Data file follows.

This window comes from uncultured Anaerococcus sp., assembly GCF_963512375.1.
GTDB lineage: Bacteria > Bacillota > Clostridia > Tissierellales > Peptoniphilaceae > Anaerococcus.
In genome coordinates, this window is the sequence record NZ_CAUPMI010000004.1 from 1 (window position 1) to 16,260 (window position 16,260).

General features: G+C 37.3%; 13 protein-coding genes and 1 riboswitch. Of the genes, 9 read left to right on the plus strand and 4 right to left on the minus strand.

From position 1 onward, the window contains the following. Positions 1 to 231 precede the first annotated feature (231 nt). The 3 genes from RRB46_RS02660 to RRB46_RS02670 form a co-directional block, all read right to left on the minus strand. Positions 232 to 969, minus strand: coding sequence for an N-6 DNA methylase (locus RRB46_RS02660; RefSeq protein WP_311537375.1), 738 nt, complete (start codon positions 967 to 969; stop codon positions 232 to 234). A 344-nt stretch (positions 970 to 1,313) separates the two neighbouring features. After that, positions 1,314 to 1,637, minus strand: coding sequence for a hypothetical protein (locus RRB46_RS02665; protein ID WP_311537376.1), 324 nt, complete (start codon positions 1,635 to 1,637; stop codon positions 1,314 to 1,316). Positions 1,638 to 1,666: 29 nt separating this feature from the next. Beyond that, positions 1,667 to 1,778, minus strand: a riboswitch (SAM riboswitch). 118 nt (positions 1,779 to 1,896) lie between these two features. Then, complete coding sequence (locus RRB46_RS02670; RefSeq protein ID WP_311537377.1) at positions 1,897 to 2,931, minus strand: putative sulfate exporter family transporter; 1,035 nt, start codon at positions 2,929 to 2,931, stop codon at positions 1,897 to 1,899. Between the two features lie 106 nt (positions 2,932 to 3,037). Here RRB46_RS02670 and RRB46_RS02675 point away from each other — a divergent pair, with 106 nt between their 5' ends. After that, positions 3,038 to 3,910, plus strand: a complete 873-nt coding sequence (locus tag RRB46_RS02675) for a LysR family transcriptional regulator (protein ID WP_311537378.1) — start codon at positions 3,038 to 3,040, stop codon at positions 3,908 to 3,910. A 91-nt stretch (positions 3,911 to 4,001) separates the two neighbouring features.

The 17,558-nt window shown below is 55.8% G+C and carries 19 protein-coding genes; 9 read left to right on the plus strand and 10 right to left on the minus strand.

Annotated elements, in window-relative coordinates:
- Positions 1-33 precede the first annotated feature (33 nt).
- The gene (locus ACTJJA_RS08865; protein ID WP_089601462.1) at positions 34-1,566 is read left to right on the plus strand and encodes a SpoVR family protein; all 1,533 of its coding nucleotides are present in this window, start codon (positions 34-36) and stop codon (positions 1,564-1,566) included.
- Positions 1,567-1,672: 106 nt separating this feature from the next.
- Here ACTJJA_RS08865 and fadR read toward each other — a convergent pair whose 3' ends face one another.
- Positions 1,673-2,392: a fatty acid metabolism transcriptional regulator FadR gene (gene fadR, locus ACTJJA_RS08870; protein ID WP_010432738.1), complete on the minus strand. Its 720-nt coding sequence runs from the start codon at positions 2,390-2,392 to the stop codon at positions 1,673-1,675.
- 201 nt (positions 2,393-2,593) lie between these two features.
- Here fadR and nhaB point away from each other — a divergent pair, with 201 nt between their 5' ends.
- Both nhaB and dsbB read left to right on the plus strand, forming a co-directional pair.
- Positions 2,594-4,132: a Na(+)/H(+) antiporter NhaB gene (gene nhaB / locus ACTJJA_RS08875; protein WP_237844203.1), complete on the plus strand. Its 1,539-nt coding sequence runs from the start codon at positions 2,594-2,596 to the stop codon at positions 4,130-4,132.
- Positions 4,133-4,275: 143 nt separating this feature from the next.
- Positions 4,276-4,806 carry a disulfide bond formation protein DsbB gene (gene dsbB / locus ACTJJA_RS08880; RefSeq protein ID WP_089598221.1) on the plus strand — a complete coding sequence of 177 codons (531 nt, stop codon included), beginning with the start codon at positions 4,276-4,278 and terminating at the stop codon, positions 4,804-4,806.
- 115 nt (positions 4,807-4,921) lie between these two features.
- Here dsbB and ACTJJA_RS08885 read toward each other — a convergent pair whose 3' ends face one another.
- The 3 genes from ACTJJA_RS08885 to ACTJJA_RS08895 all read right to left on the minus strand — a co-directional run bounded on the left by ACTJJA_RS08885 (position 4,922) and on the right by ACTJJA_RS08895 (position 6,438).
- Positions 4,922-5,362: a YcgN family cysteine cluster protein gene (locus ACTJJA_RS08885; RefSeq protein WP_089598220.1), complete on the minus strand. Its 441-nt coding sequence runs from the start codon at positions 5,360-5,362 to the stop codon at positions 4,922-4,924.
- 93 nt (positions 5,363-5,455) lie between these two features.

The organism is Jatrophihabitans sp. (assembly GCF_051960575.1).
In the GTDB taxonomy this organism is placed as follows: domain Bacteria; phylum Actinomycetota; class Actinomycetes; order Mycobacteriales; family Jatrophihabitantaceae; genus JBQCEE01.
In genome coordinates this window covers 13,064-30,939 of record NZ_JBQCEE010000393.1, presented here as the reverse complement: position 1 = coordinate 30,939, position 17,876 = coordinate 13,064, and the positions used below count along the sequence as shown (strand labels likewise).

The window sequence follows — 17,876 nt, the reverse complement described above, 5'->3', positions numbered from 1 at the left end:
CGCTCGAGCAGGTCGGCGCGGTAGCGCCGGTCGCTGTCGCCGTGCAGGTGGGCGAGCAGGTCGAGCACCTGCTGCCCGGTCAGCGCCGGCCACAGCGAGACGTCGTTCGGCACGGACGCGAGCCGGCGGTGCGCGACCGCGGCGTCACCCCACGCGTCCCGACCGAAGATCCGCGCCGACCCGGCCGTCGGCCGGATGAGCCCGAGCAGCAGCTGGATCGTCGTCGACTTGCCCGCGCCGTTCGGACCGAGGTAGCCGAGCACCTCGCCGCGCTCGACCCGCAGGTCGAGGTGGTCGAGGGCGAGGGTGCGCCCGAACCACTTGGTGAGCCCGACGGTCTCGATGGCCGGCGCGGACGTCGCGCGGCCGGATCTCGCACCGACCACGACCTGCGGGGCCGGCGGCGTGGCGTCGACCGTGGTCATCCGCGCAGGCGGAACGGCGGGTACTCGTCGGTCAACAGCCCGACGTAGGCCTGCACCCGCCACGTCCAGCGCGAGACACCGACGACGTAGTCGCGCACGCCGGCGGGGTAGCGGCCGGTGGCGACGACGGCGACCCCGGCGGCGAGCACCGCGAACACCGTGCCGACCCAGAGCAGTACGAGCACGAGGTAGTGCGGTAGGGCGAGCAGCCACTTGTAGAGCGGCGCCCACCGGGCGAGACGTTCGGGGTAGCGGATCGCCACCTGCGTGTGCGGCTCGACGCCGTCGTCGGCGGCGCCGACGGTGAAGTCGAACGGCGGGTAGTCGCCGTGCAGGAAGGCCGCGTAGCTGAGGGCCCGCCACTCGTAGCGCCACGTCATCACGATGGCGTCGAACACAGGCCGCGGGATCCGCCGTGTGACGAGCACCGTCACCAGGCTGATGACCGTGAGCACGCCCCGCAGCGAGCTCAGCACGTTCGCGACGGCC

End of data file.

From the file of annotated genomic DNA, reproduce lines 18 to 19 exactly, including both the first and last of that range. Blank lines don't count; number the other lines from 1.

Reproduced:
- Positions 4,276-4,806 carry a disulfide bond formation protein DsbB gene (gene dsbB / locus ACTJJA_RS08880; RefSeq protein ID WP_089598221.1) on the plus strand — a complete coding sequence of 177 codons (531 nt, stop codon included), beginning with the start codon at positions 4,276-4,278 and terminating at the stop codon, positions 4,804-4,806.
- 115 nt (positions 4,807-4,921) lie between these two features.